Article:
Bringing Frida’s Dreams and Realities to the Stage - Detroit Opera

Bringing Frida’s Dreams and Realities to the Stage

By: Austin T. Richey

In Michigan Opera Theatre’s 2015 production of Frida, production designer Moníka Essen brought the many experiences of Frida Kahlo to the stage, from her youth, to her rise as a painter, to her dreams and nightmares. Now, Frida returns to Detroit after a successful run of productions around the country, and with it, the costumes, props, and scenery that set the stage for the musical drama. I met with Essen at her studio and Michigan Opera Theatre’s Boll Hall to talk about revisiting Frida seven years later, and how Frida Kahlo’s tumultuous life encourages us to look for and to create the beautiful even in dark times.

“[Frida] lived through the pain, and she didn't give up. She looked inside herself and found the energy in the power to create amazing art through that. Coming out of COVID, we've got to remember that all of us can create amazing art. We may have been put on hold but we're back at it...we're making magic again. And that's what the show is about. It's about making magic.

“When I am designing costumes, I am not thinking about who the person is that's going to be wearing them. I'm not told who that is because we start designing at least a year in advance. I'm basically going: What's the flavor of the scene? What's the period? What do we want to convey?”

“I have designed everything: sets, costumes, properties. I've also done the projections, I've painted the show. Everything you see on stage, I've painted most of it. We started this process in 2015. And I was fortunate enough to be able to go to Mexico City. [Check out this video from the 2015 trip!] I was able to visit Casa Azul and actually see her studio, her paints, her wheelchair. Even her favorite nail polish! It was really a great insight into who she was as a person. She painted who she was, she painted her pain. And she painted her life.”

Photo: Noah Elliott Morrison

“A lot of [Frida’s] dress comes from the Oaxacan women. She chose to wear the clothing of a matriarchal society and that says a lot about her as a woman. You know, coming into her own power and into her own self, and choosing to wear that kind of clothing? Yes, it was to hide some deformities that she had from her accident. But also, it was a symbol of her power.”

“The women of Oaxaca do all of this embroidery. They actually made the garments, the whole thing. I wanted the traditional craftspeople to actually have a hand in it. Because she is their person. You know, she's very important to them. She's like their icon. She speaks for them.”

“We do have a different cast. I've redesigned some of the costumes to fit their bodies, but it's still in the same vein. We have characters like schoolgirls and school boys. Then they transform into revolutionaries, and then they transform into socialites. So we have many different sets of costumes for each person.”

Each character’s costume comes complete with a “ditty bag,” a labeled receptacle for their accessories.

One of the most striking elements of Essen’s work is Frida’s body cast. Over the course of her life, Frida was beset by illness and injury. Polio, gangrene, and a horrific bus accident warped and deformed her body, requiring the use of prosthetics and braces. Notably, the cast for Frida is modular; a blank cast, from Frida’s initial fitting, is a top plate that can be removed to reveal the colorful illustrations beneath. Nothing was off limits for the artist’s brush during her long periods of bed rest, including her cast.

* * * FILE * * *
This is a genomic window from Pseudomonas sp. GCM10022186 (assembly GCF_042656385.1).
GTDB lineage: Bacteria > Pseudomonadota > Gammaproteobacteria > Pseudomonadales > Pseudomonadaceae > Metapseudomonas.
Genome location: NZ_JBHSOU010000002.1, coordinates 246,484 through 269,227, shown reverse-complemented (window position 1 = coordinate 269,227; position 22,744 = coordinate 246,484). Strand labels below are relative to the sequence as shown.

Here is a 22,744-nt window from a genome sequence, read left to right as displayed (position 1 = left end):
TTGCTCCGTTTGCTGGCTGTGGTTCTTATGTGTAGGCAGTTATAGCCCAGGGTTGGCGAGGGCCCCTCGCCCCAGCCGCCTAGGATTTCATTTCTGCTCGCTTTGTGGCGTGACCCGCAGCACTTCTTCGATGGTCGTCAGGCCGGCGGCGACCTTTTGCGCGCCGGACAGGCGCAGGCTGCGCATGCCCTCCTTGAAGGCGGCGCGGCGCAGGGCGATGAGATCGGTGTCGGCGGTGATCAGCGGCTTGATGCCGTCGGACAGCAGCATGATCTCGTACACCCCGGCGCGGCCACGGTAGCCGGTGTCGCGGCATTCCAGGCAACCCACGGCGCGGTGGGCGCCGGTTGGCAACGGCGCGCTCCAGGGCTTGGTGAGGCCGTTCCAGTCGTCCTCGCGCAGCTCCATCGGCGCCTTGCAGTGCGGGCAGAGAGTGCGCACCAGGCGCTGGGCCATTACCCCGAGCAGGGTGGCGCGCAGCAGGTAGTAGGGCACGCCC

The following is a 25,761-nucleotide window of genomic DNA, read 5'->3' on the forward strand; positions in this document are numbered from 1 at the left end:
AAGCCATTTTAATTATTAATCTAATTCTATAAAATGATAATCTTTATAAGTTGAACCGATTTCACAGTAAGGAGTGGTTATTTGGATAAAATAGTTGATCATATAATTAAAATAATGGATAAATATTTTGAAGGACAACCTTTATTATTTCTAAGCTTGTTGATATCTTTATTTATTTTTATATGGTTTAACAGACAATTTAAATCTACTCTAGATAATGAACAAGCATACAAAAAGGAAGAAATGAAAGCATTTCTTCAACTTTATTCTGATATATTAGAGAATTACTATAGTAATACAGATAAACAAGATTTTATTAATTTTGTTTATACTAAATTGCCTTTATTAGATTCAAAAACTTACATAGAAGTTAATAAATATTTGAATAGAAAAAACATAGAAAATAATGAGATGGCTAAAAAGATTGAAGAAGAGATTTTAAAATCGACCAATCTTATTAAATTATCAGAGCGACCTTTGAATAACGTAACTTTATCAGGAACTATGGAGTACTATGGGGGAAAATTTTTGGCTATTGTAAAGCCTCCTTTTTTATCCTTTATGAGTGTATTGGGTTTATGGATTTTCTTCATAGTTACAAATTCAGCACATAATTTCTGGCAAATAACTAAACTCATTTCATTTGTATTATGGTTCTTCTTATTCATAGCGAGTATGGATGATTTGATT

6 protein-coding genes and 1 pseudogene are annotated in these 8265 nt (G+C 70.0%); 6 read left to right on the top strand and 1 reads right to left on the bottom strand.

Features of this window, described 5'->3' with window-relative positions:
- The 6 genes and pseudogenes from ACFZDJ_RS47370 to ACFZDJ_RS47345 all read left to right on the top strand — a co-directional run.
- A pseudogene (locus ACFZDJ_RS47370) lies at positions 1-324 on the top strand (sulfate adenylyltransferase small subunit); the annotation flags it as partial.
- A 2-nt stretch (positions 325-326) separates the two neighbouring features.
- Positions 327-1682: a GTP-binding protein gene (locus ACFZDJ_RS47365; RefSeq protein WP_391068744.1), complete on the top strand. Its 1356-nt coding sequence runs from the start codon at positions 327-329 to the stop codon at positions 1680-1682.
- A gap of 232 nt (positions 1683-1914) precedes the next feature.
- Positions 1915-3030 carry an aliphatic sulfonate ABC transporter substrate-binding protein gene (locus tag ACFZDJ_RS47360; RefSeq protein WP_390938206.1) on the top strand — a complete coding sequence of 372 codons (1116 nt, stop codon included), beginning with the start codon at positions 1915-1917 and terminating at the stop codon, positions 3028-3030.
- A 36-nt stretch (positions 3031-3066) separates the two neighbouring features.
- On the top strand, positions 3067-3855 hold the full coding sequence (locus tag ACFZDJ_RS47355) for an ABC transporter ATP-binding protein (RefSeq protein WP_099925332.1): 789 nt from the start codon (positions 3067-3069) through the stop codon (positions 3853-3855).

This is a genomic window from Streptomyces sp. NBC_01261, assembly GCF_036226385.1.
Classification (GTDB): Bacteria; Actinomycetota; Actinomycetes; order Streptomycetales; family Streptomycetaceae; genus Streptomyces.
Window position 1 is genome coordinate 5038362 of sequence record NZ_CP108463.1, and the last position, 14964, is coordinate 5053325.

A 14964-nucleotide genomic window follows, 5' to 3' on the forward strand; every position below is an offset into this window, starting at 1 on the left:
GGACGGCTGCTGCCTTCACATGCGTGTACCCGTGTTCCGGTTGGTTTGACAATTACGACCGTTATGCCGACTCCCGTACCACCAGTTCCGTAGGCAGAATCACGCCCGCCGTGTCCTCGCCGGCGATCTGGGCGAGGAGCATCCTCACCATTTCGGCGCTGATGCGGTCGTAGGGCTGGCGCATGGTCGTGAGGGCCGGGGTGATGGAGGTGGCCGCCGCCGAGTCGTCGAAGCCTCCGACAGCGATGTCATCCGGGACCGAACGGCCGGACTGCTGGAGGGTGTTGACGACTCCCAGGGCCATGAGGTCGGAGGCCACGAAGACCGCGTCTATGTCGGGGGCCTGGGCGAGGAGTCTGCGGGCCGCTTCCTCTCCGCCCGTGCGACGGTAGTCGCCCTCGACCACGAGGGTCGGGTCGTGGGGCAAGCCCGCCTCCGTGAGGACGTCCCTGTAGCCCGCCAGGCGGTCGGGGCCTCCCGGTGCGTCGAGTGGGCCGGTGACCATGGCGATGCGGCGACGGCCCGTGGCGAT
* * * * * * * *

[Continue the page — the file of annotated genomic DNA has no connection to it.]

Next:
“When you see [the cast], she's lying in her bed and she's painting it. I mean, I took liberties with it with color and shapes and things. [Frida] had over thirty-nine different casts. Because they kept changing, they would get disrupted, or in disrepair, and they'd have to make a new one. I took images from different [casts], and put them all on one. It's a conglomeration.”

“Each mask has a different design. We have two female dancers, so I did flowers on the top. For singers, we cut out the mouth so that they could sing. Then we have our monkey masks for when they're doing the crazy monkey dancing. There’s a part at the end where she's going in and out of pain and consciousness and it's a big dream sequence, it's very surreal. And then her paintings come to life and she's painting she's rapidly painting them as they're coming to life.”

“These [masks] are papier-mâché. Instead of the traditional Calaveras, sometimes portrayed just as skeletons, I thought it would be more magical and beautiful if they looked more like ghosts with the white garments and traditional Tehuana and Oaxacan garments. All the red ribbons that you see everywhere are because of all the red blood lines and ribbon-like blood in her paintings that connect her to all the parts of her life.”

“These are new additions this year. I had a friend of mine make these, they are 3D-printed. The Calaveras play them throughout the opera. They're very surreal and cool.”

During the opera, Rivera convinces a wealthy patron to purchase Frida’s paintings. For the current production, Essen updated the frames and easels to reflect the artist’s emergent fame. In this piece, “Memory and the Heart,” we see Frida between selves: as a child, as a young woman, and as a fierce representative of Mexican culture.

“I love this piece because it shows her caught between worlds. She's got one foot in New York and she wants to be back in Mexico.”

Michigan Opera Theatre is thrilled to present Frida, with the original cast including Catalina Cuervo as Frida Kahlo and Ricardo Herrera as Diego Rivera, this February 26th and 27th at Music Hall Center for Performing Arts, the original home of MOT.

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